CK: Did you get an agent while you were doing it?

AB: Yeah. He's been my agent ever since, and he's the greatest agent in all of show business—Michael Bloom.
It all started with walking into Michael's office and just being ashamed. He was representing people like Roxanne Hart, Roberta Maxwell, Jack Weatherall. And people who were doing a lot of stage work—really big names in regional theater. Through those people I got to go to Wil-liamstown for the first time. My whole introduction to this business was: If you don't do something in the theater regularly, you're a nothing, you're a shit. The minute I get the chance, I go back and do that because it really does help you. Psychologically. Making movies is very boring overall. In the theater you act more of the time. In the movies you get to act maybe twenty or thirty minutes out of the day. I love acting in movies. It's just different. I did Loot on Broadway at the Music Box Theatre. I worship Orton.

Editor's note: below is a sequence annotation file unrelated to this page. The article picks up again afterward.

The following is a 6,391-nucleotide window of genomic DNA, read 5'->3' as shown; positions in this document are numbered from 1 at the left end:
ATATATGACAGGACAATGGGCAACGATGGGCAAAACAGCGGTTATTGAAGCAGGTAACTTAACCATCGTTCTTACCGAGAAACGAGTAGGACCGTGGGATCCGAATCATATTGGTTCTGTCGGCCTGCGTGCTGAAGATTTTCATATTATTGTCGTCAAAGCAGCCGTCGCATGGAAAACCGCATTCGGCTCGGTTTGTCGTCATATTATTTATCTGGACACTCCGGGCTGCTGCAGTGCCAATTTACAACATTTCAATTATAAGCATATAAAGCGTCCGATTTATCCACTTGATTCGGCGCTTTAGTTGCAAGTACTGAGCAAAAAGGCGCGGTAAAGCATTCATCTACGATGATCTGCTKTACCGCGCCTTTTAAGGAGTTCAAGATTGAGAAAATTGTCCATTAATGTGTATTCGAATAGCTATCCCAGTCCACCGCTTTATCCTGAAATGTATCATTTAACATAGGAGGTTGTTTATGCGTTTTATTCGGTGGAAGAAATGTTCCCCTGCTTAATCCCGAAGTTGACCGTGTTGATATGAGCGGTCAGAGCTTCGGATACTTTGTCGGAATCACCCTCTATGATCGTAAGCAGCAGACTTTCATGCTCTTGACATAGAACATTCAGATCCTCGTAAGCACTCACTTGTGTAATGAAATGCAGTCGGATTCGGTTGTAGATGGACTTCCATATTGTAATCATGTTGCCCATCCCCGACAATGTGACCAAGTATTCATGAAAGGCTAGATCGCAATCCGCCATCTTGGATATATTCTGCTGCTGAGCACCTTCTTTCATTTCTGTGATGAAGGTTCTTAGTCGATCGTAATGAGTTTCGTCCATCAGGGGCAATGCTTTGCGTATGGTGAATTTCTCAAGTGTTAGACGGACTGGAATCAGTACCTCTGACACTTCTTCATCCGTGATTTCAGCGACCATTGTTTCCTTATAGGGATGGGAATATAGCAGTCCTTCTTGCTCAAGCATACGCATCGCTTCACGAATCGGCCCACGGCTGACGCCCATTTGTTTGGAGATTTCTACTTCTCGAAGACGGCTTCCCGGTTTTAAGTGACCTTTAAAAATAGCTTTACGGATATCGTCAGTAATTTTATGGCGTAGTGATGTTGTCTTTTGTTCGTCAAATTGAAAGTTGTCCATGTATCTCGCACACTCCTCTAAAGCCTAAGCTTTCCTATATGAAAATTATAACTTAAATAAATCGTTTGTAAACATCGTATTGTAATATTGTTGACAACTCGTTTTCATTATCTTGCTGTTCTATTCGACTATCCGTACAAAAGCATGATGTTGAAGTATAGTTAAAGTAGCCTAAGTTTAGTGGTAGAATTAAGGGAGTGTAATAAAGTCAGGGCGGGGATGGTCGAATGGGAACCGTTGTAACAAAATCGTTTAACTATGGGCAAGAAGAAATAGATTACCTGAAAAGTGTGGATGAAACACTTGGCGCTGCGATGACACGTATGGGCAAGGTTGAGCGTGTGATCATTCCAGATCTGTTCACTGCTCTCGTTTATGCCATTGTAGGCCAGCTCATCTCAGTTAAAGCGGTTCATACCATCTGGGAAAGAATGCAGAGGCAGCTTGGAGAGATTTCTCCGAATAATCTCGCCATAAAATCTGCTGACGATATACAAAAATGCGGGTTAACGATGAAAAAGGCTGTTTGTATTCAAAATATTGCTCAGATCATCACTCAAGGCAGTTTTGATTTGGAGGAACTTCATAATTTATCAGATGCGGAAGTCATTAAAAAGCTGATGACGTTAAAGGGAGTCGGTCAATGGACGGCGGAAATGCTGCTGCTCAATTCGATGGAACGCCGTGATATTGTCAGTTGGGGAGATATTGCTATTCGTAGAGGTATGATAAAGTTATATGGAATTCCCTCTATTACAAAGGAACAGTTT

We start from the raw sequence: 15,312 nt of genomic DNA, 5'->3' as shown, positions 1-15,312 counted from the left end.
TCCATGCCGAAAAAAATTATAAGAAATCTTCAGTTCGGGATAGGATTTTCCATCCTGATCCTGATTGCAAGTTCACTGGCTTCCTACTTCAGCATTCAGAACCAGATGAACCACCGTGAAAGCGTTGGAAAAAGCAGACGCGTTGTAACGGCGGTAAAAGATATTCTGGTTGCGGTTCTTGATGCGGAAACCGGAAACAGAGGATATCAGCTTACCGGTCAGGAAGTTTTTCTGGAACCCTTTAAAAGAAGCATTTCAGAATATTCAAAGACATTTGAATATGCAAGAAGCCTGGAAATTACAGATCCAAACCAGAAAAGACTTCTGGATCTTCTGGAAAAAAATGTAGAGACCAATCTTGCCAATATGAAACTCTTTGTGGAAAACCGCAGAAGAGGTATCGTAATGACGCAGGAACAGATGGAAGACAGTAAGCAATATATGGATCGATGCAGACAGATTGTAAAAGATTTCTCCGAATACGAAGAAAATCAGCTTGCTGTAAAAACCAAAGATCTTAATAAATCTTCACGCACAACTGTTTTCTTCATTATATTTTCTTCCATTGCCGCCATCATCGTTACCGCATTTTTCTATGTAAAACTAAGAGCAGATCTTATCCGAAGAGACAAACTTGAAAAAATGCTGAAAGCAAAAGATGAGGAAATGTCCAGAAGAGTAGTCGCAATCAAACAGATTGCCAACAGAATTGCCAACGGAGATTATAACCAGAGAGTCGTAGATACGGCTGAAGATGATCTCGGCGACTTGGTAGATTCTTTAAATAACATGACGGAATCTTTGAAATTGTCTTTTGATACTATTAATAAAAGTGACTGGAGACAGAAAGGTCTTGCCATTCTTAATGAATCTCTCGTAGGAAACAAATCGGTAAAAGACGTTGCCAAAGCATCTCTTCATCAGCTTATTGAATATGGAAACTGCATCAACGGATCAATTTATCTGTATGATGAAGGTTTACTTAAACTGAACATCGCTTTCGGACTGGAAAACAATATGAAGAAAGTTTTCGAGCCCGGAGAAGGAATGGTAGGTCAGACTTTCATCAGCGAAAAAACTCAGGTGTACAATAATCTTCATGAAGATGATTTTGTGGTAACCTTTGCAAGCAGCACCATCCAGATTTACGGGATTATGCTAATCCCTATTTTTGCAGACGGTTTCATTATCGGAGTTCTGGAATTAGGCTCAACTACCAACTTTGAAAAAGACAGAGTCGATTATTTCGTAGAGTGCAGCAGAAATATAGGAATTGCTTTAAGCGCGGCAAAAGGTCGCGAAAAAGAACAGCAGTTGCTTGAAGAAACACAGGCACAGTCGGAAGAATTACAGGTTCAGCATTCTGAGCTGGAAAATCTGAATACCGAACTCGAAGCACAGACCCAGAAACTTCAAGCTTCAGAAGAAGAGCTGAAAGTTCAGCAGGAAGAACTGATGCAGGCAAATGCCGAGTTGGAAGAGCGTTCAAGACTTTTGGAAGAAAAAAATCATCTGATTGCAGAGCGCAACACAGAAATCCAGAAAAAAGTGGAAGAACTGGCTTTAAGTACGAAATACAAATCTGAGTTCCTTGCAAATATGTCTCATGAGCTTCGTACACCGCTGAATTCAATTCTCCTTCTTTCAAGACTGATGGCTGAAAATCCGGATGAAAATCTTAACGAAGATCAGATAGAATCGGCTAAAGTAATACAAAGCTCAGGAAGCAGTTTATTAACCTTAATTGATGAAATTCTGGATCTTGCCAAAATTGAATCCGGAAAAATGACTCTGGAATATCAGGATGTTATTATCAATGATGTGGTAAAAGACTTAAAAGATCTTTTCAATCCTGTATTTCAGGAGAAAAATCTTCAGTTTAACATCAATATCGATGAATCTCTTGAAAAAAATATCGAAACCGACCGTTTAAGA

CK: When did you move to Hollywood?

AB: I went to L.A. after The Doctors. I got a role in a pilot. Then I came back home for a couple of months because my father died. I was very, very close to my father. We buried him, went through all that. The pilot got picked up, and I moved to L.A. permanently.

CK: Where did you live?